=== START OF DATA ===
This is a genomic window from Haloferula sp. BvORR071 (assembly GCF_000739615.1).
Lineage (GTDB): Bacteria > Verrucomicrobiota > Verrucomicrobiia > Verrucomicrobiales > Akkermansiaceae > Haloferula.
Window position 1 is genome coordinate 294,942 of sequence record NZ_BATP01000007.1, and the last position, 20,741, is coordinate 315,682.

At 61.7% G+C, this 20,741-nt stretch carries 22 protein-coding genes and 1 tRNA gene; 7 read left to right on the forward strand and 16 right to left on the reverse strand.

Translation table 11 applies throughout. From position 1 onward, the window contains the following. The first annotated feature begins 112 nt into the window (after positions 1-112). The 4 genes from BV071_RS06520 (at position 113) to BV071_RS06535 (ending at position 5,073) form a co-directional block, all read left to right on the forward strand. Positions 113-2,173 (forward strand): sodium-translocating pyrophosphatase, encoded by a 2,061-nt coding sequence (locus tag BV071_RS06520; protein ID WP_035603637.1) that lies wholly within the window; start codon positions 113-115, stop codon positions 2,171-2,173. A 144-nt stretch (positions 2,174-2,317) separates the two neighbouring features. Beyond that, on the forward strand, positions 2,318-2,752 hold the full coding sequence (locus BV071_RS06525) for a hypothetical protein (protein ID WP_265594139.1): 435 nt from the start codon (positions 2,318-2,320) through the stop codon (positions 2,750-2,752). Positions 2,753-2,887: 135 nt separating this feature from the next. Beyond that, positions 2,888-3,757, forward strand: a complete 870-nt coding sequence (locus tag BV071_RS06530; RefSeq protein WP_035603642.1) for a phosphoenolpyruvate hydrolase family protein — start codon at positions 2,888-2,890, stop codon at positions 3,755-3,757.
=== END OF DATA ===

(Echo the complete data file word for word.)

This is a genomic window from Haloferula sp. BvORR071 (assembly GCF_000739615.1).
Lineage (GTDB): Bacteria > Verrucomicrobiota > Verrucomicrobiia > Verrucomicrobiales > Akkermansiaceae > Haloferula.
Window position 1 is genome coordinate 294,942 of sequence record NZ_BATP01000007.1, and the last position, 20,741, is coordinate 315,682.

At 61.7% G+C, this 20,741-nt stretch carries 22 protein-coding genes and 1 tRNA gene; 7 read left to right on the forward strand and 16 right to left on the reverse strand.

Translation table 11 applies throughout. From position 1 onward, the window contains the following. The first annotated feature begins 112 nt into the window (after positions 1-112). The 4 genes from BV071_RS06520 (at position 113) to BV071_RS06535 (ending at position 5,073) form a co-directional block, all read left to right on the forward strand. Positions 113-2,173 (forward strand): sodium-translocating pyrophosphatase, encoded by a 2,061-nt coding sequence (locus tag BV071_RS06520; protein ID WP_035603637.1) that lies wholly within the window; start codon positions 113-115, stop codon positions 2,171-2,173. A 144-nt stretch (positions 2,174-2,317) separates the two neighbouring features. Beyond that, on the forward strand, positions 2,318-2,752 hold the full coding sequence (locus BV071_RS06525) for a hypothetical protein (protein ID WP_265594139.1): 435 nt from the start codon (positions 2,318-2,320) through the stop codon (positions 2,750-2,752). Positions 2,753-2,887: 135 nt separating this feature from the next. Beyond that, positions 2,888-3,757, forward strand: a complete 870-nt coding sequence (locus tag BV071_RS06530; RefSeq protein WP_035603642.1) for a phosphoenolpyruvate hydrolase family protein — start codon at positions 2,888-2,890, stop codon at positions 3,755-3,757.